True, I slept through every single infusion; I did not feel like doing anything anyway, so is it really lost? Well, yes, because if I had not been sick with cancer, I would not have felt too sick to do anything. I could’ve been doing something, anything, else—something fun! Or maybe I would’ve just been torturing myself with work.

Sure, these days I “waste” time looking at cat videos and other nonsense on the interwebz (especially when maybe I could be writing posts). But I can CHOOSE to do that. I had no choice in cancer. Well, I guess I could’ve elected to not treat, and maybe died, and then this whole pondering post about time would not matter. So am I wasting time these days? Or is it OK because spend those minutes laughing my head off?

I spent quite a bit of time traveling, hanging around in waiting areas of medical facilities this week—not for myself, but for my business, which is much more than a job, more than a source of income. I have chosen to help my client/patient/friend undertake treatment this year, and it will take sooo much of our time. We talk about all the wonderful things we plan to use our time for after she begins to improve. So we wait, we bide our time. We will use the waiting and infusing times to plan how to use our future time in the service of making ourselves happy.

And if some of the medical wait times are used to watch stupid pet videos, and it makes us happy—that time is not wasted either.

I’ve often said I learned all the “wrong” or unacceptable lessons in cancer (will write a post about it one of these days, when I stop goofing around watching cat videos). So I will not say this post is a lesson, it is more of a warning. To anyone lucky enough to be healthy (no cancer, no other illness), you may think you don’t have enough time in a day. You may think the cost of illness is health. But the cost is time as well.

“Dost thou love life? Then do not squander time, for that is the stuff life is made of.” – Benjamin Franklin

5 AM

When people go on about “gifts” from cancer, I roll my eyes. More like curses, I think. One such curse is some occasional insomnia for me. You know, that wake up at 3 in the morning thing. Start worrying about stuff, mostly cancer, and cannot get back to sleep. This happened to me this morning. I did the one thing you’re not supposed to do–got out my phone and started goofing around, which pretty much guarantees I won’t get back to sleep.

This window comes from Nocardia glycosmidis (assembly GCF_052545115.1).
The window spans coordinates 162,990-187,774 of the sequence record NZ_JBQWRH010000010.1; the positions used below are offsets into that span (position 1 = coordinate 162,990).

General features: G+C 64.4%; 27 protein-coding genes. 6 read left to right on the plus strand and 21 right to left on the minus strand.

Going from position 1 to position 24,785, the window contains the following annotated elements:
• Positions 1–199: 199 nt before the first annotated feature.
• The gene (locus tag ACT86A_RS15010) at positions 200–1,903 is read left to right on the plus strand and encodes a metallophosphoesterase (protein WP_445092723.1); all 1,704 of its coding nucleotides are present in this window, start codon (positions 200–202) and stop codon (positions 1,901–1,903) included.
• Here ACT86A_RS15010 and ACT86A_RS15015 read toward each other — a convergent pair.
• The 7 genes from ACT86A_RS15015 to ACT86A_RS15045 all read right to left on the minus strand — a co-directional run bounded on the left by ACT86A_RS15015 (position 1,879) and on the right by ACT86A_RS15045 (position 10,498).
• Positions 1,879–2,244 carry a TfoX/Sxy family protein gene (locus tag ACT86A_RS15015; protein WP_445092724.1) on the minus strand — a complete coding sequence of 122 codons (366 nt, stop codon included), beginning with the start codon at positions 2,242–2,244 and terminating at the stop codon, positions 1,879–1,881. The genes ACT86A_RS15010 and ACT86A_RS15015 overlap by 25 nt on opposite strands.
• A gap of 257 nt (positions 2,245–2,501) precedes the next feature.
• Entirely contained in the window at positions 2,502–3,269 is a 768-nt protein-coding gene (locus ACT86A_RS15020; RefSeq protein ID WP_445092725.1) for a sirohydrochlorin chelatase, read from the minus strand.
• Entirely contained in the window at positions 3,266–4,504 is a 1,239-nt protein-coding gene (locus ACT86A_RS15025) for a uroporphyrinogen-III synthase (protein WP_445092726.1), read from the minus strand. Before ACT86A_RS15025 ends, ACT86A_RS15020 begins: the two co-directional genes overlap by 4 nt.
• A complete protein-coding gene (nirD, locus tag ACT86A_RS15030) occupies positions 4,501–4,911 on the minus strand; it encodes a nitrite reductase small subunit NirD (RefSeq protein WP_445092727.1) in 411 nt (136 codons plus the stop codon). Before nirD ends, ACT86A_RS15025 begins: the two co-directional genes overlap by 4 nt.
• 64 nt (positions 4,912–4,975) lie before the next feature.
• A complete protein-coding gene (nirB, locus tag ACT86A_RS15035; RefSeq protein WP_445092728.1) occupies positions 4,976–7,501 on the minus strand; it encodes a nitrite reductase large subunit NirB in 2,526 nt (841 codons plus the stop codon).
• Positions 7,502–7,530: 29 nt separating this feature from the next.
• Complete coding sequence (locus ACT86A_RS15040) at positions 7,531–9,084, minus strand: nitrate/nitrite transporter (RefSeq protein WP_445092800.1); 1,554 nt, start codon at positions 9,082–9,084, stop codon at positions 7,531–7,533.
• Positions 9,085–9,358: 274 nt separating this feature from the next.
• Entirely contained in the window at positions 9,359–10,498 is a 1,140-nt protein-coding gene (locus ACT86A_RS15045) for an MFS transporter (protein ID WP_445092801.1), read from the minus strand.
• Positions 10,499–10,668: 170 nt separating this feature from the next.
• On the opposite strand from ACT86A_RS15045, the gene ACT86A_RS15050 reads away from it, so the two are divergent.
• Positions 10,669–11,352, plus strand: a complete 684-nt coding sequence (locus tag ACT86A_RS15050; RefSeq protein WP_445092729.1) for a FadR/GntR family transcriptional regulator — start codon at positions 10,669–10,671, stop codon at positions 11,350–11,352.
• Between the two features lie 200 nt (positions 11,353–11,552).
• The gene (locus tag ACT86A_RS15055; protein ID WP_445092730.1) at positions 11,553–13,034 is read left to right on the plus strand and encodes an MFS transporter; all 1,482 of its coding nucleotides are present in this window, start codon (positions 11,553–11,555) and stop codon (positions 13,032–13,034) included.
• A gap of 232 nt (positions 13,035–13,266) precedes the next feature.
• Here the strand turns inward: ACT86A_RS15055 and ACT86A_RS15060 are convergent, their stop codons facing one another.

So I got up at 5 AM, turned on the TV to see if I could find a nice boring infomercial that would lull me back to sleep. Instead I found delight: Foo Fighters on “Austin City Limits” on PBS!!

Let me back up a little bit. I knew the Foos were going to be on ACL, and knew that it was supposed to broadcast on PBS on Feb 7. PBS always gives a date and a time for programs with the note to check local listings. I LOVE living in Maryland, except for the state’s PBS station, MPT. MPT NEVER complies with the times/days PBS advertises. Well, of course, “Downton Abbey” is on at the same time as it is on other PBS stations, but I am sooooo over that show. When the Ken Burns cancer film shows in most areas of the US, I will likely not see it until a day or so after, and I will have to really look to see when it will screen on MPT. I’d checked my local listings last night, and ACL was not listed. It did not occur to me to check 5 frickin’ AM the next day for it. It was pure luck I had a sleepless night and got up to channel surf. Who the hell watches a show of raucous music at 5 AM? Well, me. With such recent artists featured on ACL—Nine Inch Nails, Beck, freakin’ Nick Cave—5 AM is NOT the time slot I thought to research.

All griping about my local PBS aside, what a wonderful morning. Yes, I am tired today—maybe I can grab a nap later. Yeah, waking up in the middle of the night sucks, worrying about cancer in such a way it prevents sleep sucks, but what a great outcome today! Today is great! (Cue Ice Cube’s “Today Was A Good Day” in the background.) I saw an awesome show, I was reminded of the power of live performances. Also, BTW, anyone who does not love Gary Clark, Jr. (the Foos special guest) is wrong!!!

So oh no, what??!!! I have to thank CANCER for the GIFT of insomnia??!!! Weeeeellll, I’m not gonna go THAT far. But I concede that the series of events led me to getting up early, and totally enjoying it.

Anyone who has read my older posts, the music related ones, knows that I 1) am a big rock and Grohl fan and 2) do not believe in having heroes. On the latter point—it isn’t fair to dehumanize someone with hero worship, they are merely fallible humans. That said, I will admit to being extremely grateful, indebted even, to Dave Grohl and his various music affiliations. Nirvana, Foo Fighters, wacky collaborations with Jack Black, any of those combinations have been a source of comfort in my post-cancer life. Of course I could’ve faced my post-treatment depression without him. But it’s been a hell of a lot easier with the existence of Dave Grohl.

In Grohl I trust.

FooFighters-foo-fighters-773772_1224_918

Spread the Dread

Many bloggers I read here in CancerLand speak of how their mother and/or other relatives had breast cancer–or how there was NO cancer history at all, cementing their shock at their own diagnosis. I always viewed my own story as a bit odd: my maternal grandmother, her sister, and her youngest daughter (my aunt), all had breast cancer. Then me, too.